'Ben Butler' review

By Winter Dorval - Staff Reporter

Burien Actors Theatre will command your attention with its production of Ben Butler.

This clever play, written by Richard Strand, is about a revolutionary Civil War general marks an important event in history.

Major Gen. Benjamin Butler is played by Michael Mendonsa. He captures Butler's superiority and stubbornness with his movements around the stage. While he switches between lounging in his chair and working the stage, he shows he is confident in his job.

Lt. Kelly, played by Mark Fox, is an even-tempered, but conservative man. He is overly attentive to the General's needs, seeming to always be waiting outside the door.

The audience meets Lt. Kelly when he informs Major Gen. Ben Butler that there are three escaped slaves outside of his office.

Sheppard Mallory is an escaped slave. Played by Sharif Ali, he works to change Butler's mind about the position the country should take regarding slavery.

Butler and Mallory's unusual and witty dialogue works to keep audiences engaged and laughing.

The play is directed by Rachel Rene, and the stage is managed by Michelle Rodriguez.

The set designer is Albie Clementi, and Cyndi Baumgardner manages props.

Maggie Larrick designs costumes, while Mark Fox and John Lynch tackle the fight choreography.

Scott Hille handles the scar prosthetics, and Gavin McLean teaches the dialects.

The setting is established by Erick Dickman, the sound designer, with Civil War-era music drifting over a darkened stage.

In between scenes, the stage goes into a dark blue light, controlled by the light designer Zanna Paulson. You can see people bringing in mail, candles, and organizing books. This movement encourages the audience to get enveloped in the story.

Outside of the windows, the light changes to indicate the time of day, getting respectively lighter or darker with the passing of time.

Showtimes are Oct. 6, Oct. 7, Oct. 13, Oct. 14, Oct. 20, and Oct. 21 at 8 p.m.

Matinees will be on Oct. 8, Oct. 15, and Oct. 22 at 2 p.m.

General admission is $20. Seniors and active military pay $17, while students are charged $10.

Tickets can be purchased at burienactorstheatre.org by email or following the link on the page.

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Suicide Stopped

An alert Highline staff member and local public safety officers helped stop a potential suicide on campus last week. While a staff member was working, he noticed a suspicious male wandering the East Lot around 6:25 a.m. May 25. The staff worker called Highline Public Safety who responded to find the individual running around with a rope in his hands, looking for a place to possibly hang himself. This prompted Public Safety to contact Des Moines Police and South King County Fire and Rescue. By the time first responders came to the scene, the distraught man climbed into a tree near Building 99, ready to use the rope on himself. First responders talked to the man, successfully convincing him to come down from the tree. After the turmoil settled the individual was transported to a nearby hospital for an evaluation. Sgt. George Curtis of Public Safety said this was the first time he has encountered someone attempting to endanger their own life on campus.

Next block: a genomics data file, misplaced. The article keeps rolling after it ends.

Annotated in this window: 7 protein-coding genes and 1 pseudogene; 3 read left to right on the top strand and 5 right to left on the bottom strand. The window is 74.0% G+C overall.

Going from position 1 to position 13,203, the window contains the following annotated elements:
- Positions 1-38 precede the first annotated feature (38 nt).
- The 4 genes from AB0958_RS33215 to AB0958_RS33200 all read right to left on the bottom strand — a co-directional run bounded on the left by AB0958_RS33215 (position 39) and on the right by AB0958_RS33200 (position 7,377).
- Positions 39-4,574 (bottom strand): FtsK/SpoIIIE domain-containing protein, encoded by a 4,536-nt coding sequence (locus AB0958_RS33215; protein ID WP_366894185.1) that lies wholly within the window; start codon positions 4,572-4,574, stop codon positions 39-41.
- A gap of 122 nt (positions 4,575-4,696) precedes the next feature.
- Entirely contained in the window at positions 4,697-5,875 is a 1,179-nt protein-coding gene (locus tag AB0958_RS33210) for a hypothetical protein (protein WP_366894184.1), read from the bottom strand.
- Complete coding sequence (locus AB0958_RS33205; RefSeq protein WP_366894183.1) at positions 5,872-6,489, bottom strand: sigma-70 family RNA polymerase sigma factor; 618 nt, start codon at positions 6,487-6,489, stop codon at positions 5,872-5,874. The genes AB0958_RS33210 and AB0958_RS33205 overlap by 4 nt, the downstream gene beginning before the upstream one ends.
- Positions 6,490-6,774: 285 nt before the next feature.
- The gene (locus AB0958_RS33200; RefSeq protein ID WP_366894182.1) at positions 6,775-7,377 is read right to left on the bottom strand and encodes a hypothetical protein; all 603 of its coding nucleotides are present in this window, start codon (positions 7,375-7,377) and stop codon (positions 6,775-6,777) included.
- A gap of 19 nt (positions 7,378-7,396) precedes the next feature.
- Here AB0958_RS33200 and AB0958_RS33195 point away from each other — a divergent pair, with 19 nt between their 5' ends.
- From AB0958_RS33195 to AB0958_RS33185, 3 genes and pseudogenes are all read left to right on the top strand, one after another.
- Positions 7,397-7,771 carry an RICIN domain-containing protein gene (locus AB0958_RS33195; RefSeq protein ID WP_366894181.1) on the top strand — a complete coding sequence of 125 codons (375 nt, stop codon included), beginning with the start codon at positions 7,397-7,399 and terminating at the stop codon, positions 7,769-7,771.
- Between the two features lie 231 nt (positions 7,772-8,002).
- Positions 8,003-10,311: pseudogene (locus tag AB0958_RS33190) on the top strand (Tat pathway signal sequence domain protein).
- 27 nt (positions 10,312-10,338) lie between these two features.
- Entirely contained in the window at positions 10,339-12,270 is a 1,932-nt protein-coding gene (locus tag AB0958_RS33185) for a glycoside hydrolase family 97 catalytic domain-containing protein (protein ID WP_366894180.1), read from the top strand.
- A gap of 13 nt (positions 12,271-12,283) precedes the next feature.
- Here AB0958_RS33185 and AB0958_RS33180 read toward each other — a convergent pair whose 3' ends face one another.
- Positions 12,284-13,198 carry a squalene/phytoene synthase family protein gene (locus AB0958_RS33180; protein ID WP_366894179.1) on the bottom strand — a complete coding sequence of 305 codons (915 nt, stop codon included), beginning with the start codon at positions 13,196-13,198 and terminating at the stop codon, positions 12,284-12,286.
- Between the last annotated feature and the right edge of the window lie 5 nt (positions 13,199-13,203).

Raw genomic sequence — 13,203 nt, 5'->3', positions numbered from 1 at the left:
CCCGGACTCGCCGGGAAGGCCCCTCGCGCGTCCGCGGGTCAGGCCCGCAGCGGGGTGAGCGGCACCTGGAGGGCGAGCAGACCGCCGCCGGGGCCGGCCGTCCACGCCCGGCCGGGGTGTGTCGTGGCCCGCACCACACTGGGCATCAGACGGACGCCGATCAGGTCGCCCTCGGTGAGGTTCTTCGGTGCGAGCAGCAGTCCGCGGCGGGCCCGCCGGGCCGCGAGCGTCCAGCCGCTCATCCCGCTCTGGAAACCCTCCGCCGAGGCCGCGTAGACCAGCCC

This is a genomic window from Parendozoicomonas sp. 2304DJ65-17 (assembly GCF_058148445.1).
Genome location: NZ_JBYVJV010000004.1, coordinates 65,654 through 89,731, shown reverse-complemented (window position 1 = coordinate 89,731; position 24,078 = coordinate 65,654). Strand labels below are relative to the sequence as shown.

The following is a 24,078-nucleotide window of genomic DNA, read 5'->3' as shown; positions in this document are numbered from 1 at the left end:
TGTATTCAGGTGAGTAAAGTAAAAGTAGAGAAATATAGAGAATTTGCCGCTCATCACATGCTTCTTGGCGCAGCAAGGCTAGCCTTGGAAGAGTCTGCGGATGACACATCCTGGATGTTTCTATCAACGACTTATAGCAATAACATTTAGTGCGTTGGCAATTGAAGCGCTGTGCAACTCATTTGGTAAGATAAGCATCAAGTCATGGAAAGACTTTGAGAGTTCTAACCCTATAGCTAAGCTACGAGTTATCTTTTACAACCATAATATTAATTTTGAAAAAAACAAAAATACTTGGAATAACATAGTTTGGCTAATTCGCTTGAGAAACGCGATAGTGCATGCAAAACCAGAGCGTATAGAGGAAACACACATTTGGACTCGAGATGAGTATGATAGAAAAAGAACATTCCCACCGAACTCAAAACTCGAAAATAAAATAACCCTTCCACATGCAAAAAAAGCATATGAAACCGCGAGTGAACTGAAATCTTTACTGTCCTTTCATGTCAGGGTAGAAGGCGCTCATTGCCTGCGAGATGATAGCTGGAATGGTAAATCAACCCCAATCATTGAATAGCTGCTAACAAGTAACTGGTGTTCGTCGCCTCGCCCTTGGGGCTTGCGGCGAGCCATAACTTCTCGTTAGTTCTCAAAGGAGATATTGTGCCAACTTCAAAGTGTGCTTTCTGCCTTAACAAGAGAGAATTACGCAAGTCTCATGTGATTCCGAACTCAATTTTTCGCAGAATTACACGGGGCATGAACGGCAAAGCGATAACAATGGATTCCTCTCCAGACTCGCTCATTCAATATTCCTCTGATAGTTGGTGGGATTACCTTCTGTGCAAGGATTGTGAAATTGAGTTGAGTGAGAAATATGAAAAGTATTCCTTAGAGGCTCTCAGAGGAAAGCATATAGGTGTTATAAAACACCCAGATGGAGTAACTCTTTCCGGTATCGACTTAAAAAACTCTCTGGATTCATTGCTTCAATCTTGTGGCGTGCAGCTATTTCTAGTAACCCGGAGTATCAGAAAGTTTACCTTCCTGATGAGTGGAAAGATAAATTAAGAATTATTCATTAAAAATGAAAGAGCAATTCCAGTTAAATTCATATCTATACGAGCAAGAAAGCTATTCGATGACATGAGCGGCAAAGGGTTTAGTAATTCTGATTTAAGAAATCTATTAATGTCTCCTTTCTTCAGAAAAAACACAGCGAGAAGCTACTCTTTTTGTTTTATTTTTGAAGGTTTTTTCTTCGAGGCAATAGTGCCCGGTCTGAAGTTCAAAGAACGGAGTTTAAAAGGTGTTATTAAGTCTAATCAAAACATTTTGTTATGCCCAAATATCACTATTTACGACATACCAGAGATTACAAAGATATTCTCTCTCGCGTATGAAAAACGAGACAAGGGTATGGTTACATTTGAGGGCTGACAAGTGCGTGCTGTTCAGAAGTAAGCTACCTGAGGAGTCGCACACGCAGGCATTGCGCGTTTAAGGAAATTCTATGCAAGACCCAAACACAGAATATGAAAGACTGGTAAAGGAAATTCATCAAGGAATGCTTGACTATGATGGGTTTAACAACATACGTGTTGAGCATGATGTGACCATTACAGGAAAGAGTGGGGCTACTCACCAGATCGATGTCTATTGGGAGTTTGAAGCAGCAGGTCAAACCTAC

Staff member passes out

Public Safety said the actions of the staff member who reported the incident is an excellent example of how “see something, say something” could potentially save a life. A staff member was reported to have passed out in Building 4 at 8:10 a.m. The person was sitting in their chair when they lost consciousness, then fell out, hitting their head on the ground. Public Safety arrived but the staff member refused any medical treatment.

Late night fast food runs a no-no

A suspicious car was spotted on campus at 1:35 a.m. on May 28 by a Public Safety officer. The car was occupied by two students and parked between buildings 29 and 22. The two students had gone to Jack in the Box and decided to eat the fast food on campus. They were told by the officer to leave because campus was closed.

Learn all about Safe Zones

Allies of the LGBTQIA community along with faculty and staff will be hosting a Safe Zones training program, next month. Safe Zones is a program identifying individuals in the school community who are safe and supportive allies of LGTBQIA students and faculty. The Safe Zones training is put on by Highline’s Multicultural Affairs organization. The program is about learning more about the queer community and to build skills to use on the Highline campus and out in other communities. The LGBTQIA Taskforce has been working on creating a basic curriculum for the Safe Zones training that not only provides information that may seem basic or simple. Anyone is welcome to the Safe Zones training. The training will be June 2, 11 a.m. to 1 p.m. in the Writing Center, Building 26 room 319i.

Annual Vicom Portfolio Show is next week

Highline is hosting its annual portfolio show next week. Design students will show off their work and achievements on June 5 - 6. The show is in Building 8, Mt. Olympus room from 9 a.m. to 4 p.m. and 5 to 8 p.m.

Faculty awards nominations due

The annual vote for Highline’s Outstanding Faculty Awards has been extended June 5. The Highline College Foundation provides two $1,500 awards to be presented to Highline College’s Outstanding Faculty of the Year. Nominations can be made by any student, staff member, faculty member or administrator of Highline. A person may make only one nomination for each award. Further detainominations need to consist of written statements from both the nominator and then a second reference that gives specific emphasis to the nominee’s contribution to education at Highline. Nominations need to be submitted to the Selection Committee in the Office of Instruction, Mailstop 9-2, by 5 p.m. on June 5.

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